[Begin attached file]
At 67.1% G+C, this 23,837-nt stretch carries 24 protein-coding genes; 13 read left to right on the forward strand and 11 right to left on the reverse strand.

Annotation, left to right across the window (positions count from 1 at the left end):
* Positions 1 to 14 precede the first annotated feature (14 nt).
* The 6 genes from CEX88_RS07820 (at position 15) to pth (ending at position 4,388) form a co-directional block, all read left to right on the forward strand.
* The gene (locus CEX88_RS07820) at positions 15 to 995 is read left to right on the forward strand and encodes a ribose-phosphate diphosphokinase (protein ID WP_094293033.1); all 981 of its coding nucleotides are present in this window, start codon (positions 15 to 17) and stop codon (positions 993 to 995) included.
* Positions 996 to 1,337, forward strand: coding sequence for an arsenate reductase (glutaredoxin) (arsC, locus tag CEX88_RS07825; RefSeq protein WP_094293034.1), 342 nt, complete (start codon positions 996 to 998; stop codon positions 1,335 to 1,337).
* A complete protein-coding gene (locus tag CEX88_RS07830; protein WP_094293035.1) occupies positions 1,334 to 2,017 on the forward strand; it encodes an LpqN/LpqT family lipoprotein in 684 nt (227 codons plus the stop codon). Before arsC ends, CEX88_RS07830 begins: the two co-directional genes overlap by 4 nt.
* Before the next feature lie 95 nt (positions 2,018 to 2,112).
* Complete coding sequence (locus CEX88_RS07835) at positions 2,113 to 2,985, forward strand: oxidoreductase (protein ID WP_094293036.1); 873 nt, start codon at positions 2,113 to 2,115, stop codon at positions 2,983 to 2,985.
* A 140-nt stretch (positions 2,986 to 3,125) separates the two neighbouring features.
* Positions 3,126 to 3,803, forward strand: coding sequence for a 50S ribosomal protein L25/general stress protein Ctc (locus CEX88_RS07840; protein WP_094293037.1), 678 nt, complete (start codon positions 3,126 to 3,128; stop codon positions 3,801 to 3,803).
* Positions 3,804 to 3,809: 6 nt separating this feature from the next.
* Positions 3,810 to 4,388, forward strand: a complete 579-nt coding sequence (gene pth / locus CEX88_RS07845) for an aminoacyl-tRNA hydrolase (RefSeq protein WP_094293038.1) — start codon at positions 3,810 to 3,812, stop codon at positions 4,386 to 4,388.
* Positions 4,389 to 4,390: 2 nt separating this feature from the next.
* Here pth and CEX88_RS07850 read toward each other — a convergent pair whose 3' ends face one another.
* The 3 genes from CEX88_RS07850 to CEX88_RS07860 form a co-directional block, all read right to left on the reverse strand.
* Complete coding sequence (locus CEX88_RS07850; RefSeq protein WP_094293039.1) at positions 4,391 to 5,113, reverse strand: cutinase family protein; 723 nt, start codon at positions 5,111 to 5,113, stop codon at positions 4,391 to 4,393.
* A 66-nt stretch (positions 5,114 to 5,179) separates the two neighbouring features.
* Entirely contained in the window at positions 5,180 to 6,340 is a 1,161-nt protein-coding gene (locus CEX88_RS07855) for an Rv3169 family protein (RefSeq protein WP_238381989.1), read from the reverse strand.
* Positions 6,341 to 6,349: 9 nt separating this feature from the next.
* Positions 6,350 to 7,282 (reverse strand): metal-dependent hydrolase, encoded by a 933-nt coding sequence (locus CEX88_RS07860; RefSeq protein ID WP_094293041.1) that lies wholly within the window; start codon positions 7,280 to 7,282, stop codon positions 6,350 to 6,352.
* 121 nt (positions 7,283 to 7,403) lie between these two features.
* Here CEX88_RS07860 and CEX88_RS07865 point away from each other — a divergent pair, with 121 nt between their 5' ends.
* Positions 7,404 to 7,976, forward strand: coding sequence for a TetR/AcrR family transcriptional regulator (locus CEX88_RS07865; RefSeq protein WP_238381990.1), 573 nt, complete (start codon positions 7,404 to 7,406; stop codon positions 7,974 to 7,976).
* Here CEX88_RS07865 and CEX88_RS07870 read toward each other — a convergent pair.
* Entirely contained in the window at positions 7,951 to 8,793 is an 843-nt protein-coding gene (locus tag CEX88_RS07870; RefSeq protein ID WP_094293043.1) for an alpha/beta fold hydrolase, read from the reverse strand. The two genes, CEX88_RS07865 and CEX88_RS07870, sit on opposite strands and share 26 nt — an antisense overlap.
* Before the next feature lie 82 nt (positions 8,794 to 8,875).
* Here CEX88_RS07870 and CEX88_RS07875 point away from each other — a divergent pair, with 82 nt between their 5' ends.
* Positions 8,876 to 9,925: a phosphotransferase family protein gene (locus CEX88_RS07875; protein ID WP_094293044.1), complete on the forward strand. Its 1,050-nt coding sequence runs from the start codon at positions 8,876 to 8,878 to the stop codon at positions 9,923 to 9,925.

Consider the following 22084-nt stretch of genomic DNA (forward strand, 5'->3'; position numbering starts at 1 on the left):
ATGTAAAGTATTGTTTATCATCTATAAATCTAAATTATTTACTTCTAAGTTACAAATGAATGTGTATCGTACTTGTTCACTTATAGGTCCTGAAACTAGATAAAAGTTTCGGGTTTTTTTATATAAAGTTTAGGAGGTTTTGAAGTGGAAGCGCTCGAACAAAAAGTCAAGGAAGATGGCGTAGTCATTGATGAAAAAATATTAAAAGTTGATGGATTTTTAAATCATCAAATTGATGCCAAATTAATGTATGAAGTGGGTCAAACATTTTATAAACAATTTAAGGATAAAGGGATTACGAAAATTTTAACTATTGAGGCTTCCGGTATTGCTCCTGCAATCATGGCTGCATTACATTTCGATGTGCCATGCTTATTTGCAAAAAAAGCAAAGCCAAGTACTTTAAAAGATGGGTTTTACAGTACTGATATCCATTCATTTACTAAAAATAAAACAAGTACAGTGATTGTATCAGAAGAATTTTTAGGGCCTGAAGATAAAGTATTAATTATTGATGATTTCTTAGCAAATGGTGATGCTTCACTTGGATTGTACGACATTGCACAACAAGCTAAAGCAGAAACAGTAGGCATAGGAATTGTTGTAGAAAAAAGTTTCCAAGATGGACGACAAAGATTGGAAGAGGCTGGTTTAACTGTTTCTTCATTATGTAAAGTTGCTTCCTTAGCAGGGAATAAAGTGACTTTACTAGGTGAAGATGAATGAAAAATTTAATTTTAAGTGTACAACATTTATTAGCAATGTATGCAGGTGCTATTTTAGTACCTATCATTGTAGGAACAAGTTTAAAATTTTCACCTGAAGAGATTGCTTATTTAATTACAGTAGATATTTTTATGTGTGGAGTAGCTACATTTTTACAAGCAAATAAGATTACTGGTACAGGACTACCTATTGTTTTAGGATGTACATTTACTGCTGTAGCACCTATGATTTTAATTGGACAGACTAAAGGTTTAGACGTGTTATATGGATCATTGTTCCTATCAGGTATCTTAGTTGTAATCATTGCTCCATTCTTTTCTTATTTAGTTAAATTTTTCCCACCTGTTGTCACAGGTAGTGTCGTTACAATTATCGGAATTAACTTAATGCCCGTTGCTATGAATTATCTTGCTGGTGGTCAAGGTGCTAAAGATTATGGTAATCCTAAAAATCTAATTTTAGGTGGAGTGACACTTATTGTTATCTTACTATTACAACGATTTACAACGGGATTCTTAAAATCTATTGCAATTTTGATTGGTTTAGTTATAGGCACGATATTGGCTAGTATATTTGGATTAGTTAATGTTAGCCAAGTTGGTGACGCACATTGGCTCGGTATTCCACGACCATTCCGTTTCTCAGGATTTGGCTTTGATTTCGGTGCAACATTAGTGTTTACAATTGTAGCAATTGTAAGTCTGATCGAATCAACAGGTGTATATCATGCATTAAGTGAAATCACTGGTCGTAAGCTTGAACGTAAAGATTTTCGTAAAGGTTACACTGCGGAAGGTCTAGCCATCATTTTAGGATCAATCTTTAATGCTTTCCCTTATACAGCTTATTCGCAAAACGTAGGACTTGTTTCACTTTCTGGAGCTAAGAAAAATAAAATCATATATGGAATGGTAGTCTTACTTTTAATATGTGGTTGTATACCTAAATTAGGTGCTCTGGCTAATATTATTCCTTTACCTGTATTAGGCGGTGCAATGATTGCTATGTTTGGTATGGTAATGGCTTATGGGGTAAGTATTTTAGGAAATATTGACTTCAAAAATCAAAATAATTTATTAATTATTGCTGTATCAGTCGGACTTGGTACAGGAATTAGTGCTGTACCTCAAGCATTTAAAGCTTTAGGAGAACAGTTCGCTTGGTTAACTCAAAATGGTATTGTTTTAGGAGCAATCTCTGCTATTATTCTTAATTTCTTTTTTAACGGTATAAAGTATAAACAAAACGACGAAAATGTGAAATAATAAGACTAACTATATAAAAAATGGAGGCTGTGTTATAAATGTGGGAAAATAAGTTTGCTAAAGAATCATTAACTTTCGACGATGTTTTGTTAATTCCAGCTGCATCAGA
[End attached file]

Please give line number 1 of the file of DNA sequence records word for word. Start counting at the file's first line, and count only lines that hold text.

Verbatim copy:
At 67.1% G+C, this 23,837-nt stretch carries 24 protein-coding genes; 13 read left to right on the forward strand and 11 right to left on the reverse strand.